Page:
There are many benefits to conducting and publishing research. The process is an opportunity to explore your interests, develop your skills in data analysis and writing and hone your ability to critically interpret articles. Research can also help you build a successful medical career because it allows you to demonstrate your creativity, focus and commitment to prospective employers.
However, medical journal publishing can also be challenging, from deciding where to submit to following up afterward. Here a few key tips on how to get published in a medical journal.
Where to Submit
Your first step is to find several journals that would be good fits for your article. Journal impact factors — a quantitative metric of the relative importance of a particular journal — can provide a good place to start when you’re deciding where to submit your manuscript. Journals with higher impact factors are more frequently cited in medical literature, so your work will be seen by more people if it has a high impact factor. Journal Citation Reports provides journal impact factors and is available through many institutions. You may also want to reach out to your principal investigator for advice about prospective journals.
Know that less reputable journals may be financially rather than scientifically motivated to publish articles. As the Journal of Bone & Joint Surgery notes, these journals may engage in “predatory publishing,” publishing articles in exchange for processing fees, without a structured review process and with little regard for the content of the articles published. Things to look out for when identifying predatory journals include a lack of a clearly delineated peer-review process, repeated solicitation for article submissions, open access models and article processing fees. However, as an article in Nature noted, the intent of a particular journal may not always be easy to ascertain.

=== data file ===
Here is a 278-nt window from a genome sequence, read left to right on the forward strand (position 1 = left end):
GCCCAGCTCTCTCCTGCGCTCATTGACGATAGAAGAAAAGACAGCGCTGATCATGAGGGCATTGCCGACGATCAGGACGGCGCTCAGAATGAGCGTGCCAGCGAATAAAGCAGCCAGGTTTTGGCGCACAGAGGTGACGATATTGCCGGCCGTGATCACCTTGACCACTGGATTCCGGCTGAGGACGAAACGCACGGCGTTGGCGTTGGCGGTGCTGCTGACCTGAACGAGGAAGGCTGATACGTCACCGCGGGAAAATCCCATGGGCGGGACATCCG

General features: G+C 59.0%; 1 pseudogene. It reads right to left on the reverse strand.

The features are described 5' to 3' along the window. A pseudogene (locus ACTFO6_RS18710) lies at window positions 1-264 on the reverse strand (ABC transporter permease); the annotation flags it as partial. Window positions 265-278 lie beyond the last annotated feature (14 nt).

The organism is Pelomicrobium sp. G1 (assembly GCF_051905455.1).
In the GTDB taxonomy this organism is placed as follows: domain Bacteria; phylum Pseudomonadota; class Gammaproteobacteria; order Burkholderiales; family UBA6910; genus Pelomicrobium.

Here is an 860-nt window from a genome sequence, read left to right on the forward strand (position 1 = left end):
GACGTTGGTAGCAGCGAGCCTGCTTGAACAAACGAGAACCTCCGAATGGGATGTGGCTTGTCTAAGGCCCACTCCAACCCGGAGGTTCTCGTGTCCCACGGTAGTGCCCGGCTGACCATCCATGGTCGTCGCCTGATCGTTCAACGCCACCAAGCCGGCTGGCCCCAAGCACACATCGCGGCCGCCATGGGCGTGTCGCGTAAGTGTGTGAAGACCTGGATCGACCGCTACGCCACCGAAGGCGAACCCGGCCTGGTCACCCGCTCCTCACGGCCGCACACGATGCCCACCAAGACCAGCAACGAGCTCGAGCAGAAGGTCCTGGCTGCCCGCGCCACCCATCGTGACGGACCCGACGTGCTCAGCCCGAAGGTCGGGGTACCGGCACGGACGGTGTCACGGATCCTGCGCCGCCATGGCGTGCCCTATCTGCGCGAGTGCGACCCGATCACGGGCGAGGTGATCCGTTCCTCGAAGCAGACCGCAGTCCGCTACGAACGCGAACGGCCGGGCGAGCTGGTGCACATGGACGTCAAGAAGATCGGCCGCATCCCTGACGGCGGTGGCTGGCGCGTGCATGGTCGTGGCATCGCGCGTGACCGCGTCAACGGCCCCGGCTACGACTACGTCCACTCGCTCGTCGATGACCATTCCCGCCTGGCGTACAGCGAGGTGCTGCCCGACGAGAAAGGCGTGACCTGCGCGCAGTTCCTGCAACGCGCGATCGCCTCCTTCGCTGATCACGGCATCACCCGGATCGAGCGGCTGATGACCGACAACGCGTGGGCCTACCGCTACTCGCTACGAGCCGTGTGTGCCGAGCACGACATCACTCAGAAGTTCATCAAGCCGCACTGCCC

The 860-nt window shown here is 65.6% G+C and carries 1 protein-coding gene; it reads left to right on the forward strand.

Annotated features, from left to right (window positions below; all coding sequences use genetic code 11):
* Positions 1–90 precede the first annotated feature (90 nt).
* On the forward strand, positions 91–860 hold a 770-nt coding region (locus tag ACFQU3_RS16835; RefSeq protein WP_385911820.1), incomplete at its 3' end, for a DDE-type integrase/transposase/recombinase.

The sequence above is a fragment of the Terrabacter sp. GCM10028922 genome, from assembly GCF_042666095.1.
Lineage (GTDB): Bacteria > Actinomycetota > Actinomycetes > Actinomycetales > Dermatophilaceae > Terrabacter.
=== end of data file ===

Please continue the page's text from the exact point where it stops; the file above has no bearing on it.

From there, identify the journal you’d like to submit to first and read through its author instructions so you can tailor your manuscript to the publication’s requirements. Each journal may have different requirements for word count, figure and reference limits and documents proving patient permission. It may also be helpful to read other academic papers in your target journals to get a sense of their style, tone and general structure. Make sure to seek out feedback from co-authors and mentors to improve the manuscript.
How to Submit
There are a few key steps to take before your manuscript is ready to submit. Keep in mind:
- The manuscript preparation process can be lengthy, so before submitting, look at recent publications to make sure new articles haven’t already addressed your topic. It’s important that your research contribute something new and interesting.
- Take one more look over the authorship instructions to confirm that the manuscript is formatted according to the journal’s requirements and any requested paperwork is complete. As superficial as it may seem, this step is a key part of how to get published in a medical journal. You want to demonstrate that you pay attention to detail.
- Review spelling and grammar to ensure that everything’s correct. Again, the little things can make a big difference.
- Be sure to get final edits and permission from all authors before submitting.
After You Submit
At most journals, editors will receive your manuscript and then decide whether to send it out for peer review. If they decide not to, your paper is rejected and you may submit it elsewhere.
After the peer-review process, there are several potential messages you may receive from editors:
Rejection. Don’t be discouraged if your manuscript is rejected. Rejection is an inevitable part of the publishing process, and most researchers have experienced it. Choose another journal, perhaps with a lower impact factor, and reformat your manuscript according to its guidelines. If you received any feedback, strongly consider incorporating it into your future submissions.
An invitation to revise and resubmit. This indicates that the journal sees potential for publication if you address requested revisions. However, this doesn’t guarantee eventual acceptance.
Acceptance. Congratulations! There are a few ways your paper may be accepted:
As is. Acceptance without any requested adjustments or edits is a relatively uncommon outcome, so don’t necessarily expect it.
With minor or major revisions. In either case, your paper will usually be accepted if you make the requested changes.
Good luck! Conducting research can be an interesting, edifying process — and getting it published can be rewarding and help your career.